Words by Anonymous
I write this as a Junior Doctor, at one of our state’s major public hospitals.
As South Australia’s restrictions ease, we have seen a rapid change in the way people are interacting. The infection control signs are up, the crosses are marking the spots to stand in the coffee shop lines, the arrows are marking the way in supermarket aisles, but people are milling around obliviously.
More than anything, we want to feel as though life has gone back to normal. Unfortunately, this climate is far from normal, and won’t be normal for a long time. Not while the air borders are still open, and not until we have a vaccine, that is, if we have a vaccine.
This week in Adelaide, a situation unfolded representing what could have been massive community spread.
Patient X went about her business, to work her shift in retail where she served ~50 people a day, to the gym, to coffee with a friend. Throughout her day, she bumped into a friend of a friend, she stopped to chat. Pleasantries were exchanged for approximately ten minutes on the footpath, and because it was a bustling narrow strip, she bumped into the friend she was talking to a couple of times.
That’s all it takes.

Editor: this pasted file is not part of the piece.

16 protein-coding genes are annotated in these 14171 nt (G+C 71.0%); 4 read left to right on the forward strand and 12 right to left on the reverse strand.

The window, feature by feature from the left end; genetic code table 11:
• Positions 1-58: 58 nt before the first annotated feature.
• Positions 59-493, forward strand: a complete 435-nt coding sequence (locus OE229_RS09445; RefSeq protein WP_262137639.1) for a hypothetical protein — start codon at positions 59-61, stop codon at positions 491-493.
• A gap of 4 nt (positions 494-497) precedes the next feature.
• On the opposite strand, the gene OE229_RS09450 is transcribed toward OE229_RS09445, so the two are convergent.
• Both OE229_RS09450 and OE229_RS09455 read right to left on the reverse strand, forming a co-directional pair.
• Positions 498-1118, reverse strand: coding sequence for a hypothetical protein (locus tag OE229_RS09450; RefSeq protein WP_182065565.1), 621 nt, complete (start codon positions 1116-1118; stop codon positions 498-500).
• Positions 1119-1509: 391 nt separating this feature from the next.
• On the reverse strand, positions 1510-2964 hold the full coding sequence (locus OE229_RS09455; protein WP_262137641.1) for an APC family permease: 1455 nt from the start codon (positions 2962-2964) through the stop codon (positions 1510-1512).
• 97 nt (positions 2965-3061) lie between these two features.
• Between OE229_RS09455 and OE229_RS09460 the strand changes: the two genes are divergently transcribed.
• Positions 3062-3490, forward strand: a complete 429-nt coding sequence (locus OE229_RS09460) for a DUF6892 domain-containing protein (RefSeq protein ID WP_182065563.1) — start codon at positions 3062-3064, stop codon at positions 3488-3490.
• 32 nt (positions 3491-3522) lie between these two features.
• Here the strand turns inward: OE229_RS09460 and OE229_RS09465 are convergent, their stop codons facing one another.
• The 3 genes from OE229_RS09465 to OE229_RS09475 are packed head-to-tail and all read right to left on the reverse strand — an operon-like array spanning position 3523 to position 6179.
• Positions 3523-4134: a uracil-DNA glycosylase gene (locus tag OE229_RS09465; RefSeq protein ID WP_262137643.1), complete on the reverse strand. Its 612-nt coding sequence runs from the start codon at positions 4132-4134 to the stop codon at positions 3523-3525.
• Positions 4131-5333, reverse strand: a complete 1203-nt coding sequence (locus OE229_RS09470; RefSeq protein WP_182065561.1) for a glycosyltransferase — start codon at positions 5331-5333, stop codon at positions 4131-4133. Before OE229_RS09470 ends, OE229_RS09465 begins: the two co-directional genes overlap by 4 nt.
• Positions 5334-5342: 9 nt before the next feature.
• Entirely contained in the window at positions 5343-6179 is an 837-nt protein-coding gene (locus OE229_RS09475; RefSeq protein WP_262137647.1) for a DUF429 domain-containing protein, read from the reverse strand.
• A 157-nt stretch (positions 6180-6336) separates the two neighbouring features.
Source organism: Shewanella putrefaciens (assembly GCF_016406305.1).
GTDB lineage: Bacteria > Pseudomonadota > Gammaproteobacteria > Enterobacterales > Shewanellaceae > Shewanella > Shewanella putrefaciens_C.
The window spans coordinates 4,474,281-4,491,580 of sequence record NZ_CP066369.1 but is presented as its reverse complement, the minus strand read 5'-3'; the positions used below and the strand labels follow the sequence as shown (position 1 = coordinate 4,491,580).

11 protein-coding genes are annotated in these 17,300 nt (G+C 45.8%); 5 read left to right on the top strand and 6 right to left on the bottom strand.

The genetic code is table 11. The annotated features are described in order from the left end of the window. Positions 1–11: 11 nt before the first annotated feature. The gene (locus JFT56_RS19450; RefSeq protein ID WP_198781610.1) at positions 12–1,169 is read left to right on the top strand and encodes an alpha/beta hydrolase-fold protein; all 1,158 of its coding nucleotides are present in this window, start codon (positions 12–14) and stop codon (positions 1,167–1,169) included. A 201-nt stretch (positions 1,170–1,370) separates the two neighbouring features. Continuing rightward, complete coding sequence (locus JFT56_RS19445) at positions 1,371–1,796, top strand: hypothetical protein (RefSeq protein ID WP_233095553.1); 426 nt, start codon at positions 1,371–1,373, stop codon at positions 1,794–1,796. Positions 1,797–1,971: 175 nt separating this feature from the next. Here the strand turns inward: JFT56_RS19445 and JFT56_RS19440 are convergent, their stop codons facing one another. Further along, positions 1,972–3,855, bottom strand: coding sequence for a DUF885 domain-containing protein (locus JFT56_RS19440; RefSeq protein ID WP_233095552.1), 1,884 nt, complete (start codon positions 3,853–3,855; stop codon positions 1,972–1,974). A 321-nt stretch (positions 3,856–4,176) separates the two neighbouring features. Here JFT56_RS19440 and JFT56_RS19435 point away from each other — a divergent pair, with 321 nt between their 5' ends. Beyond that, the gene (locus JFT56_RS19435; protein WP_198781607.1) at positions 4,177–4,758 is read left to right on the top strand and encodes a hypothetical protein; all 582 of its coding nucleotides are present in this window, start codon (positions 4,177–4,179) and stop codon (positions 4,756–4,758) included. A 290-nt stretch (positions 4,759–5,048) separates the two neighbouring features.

48 hours after the chat at the coffee shop, Patient X developed a tickle in her throat. She seemingly did the right thing and stayed home, just in case it was the dreaded virus.
I was the friend at the local coffee shop. As mentioned, I am a Junior Doctor, at one of Adelaide’s major hospitals.
For the six days after seeing Patient X, I went about my work, coming into contact with up to 50 staff members, and more than 70 patients across almost all wards of the hospital, including in the Emergency Department. I worked with the Intensive Care team and Medical Emergency Team, the doctors and nurses involved with caring for the sickest people in our hospitals and therefore, our communities. Furthermore, ten of those 50 staff members were Junior Doctors due to change hospital sites the following day, coming into contact with entirely new populations and teams of medical professionals.
On day six of her sore throat, Patient X’s symptoms evolved to a headache and a cough, and she decided it was time to get tested for COVID-19. That result came back positive. She remained in isolation, and contacted all the people she had seen in the last ten days.
By then, it was too late.
Thousands of people could have been infected, even from asymptomatic carriers. These weren’t just people in the general population, where 95% are likely to recover. The people affected included our sickest, and our most vulnerable.
Luckily, the first COVID-19 result in this case was a false positive. Two further negative swabs and two negative serum assays confirmed this false positive case result.
Let us be thankful that this didn’t signal community spread in Adelaide, and take it as a model of how nightmarishly fast this virus could get out from under us.
I urge you to take this as a not-so gentle reminder, that every time you maintain a 1.5m distance, or refrain from hugging your friends, you can save lives, and our quality of non-locked down life.
If you develop symptoms, please do not delay getting tested.